By Mxolisi Ka Nkomonde
On 8 April 2013 Wikileaks published 2-million records from Public Library of US Diplomacy (PlusD) which covers US involvement in diplomatic or intelligence reporting on every country on earth. One of the records titled “Meyer Says Zuma Election Offers Window Of Opportunity For U.S”  gives an account of former South African minister and businessman Roelf Meyer’s meeting with US embassy Political Officers (PolOff) a few days after Jacob Zuma was elected President of the African National Congress (ANC) in December 2007.
An excerpt of contents of this exchange between US Embassy and Roelf Meyer dated 28 December 2007 is as follows:
“Former South African Government (SAG) minister and businessman Roelf Meyer told A/PolCouns and PolOff December 20 that he is not ‘overly concerned’ about the election of Jacob Zuma as ANC President (ref A). Zuma is unlikely to move South Africa ‘dramatically to the left’ at least in the short-term. Meyer worries, however, about the pressures from Zuma’s populist constituency over the medium to long-term”.
The exchange between Roelf Meyer and US Embassy Officers went further and discussed “opportunities” for US businessmen with the Zuma administration through particular ANC leaders. Meyer believed the Zuma administration would be more open and accessible, noting that even people like himself – one of the highest profile white ANC members had difficulty gaining entry to Mbeki decision-makers. He believed that the then new ANC Treasurer General Mathews Phosa would be particularly influential and a good “entry point” to the Zuma camp for businessmen and diplomats. On the U.S. relationship with the ANC, Meyer suggested that the weeks which followed the discussion would be an opportune time to reach out to Zuma and his camp. “They are looking for warmth” Meyer said.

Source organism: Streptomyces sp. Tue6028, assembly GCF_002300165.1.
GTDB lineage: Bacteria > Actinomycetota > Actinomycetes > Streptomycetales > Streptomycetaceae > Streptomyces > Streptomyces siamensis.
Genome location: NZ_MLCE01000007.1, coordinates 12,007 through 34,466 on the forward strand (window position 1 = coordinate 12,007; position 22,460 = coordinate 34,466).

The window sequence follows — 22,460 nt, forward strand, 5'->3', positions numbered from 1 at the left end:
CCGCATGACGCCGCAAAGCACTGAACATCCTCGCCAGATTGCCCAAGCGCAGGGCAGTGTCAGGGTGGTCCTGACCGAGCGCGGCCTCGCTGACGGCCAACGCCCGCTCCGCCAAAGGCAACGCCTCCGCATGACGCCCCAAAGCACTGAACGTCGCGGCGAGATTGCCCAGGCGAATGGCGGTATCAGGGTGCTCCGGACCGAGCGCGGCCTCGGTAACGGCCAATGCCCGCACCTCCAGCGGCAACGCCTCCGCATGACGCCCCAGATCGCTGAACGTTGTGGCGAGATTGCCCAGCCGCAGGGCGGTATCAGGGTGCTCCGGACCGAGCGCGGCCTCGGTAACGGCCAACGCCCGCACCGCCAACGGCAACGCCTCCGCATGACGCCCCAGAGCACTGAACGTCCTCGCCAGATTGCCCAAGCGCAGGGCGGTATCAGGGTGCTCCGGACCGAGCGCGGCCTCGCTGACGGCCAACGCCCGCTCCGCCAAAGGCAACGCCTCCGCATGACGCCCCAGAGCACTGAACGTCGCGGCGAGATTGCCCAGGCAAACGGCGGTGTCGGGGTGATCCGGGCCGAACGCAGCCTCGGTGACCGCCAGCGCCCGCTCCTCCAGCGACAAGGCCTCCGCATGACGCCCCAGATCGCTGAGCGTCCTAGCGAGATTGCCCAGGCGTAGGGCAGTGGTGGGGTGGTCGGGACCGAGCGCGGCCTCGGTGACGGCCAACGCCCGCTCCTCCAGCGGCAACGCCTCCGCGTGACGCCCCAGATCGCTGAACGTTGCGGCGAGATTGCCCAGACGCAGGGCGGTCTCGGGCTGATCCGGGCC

The concerns raised by Meyer regarding Mbeki, Zuma, ANC policies, White Monopoly Capital and foreign interests were reiterated in May 2016 by Michael Spicer who is linked to Business Leadership South Africa (BLSA), Royal Institute of International Affairs (Chatham House) and South African Institute of International relations (Jan Smuts House). One of the key passages from Michael Spicer’s long essay titled “Business and govt: What went wrong?” stated the following regarding ANC policies: “The Reconstruction and Development Programme (RDP), launched soon after the 1994 election, was perceived by business as an idealistic and impractical approach to development when the economy was weak and suffering significant post-apartheid fiscal and structural headaches.”
The exchanges above show that the main concern for White Monopoly Capital as represented by Roelf Meyer and Michael Spicer is upholding government policies which further entrench economic Apartheid by keeping the Black majority poor and with no control of the economy. After all, both men abhor state intervention even though 91% of the South African population (Black) can’t take part in the economy outside selling labour for slave wages for at least the next century.
Now that the ANC has fully embraced that South Africa is a ticking time bomb without radical change in the economy, the beneficiaries of Apartheid will increase their anti-government stance which goes back to to the time of Mandela presidency.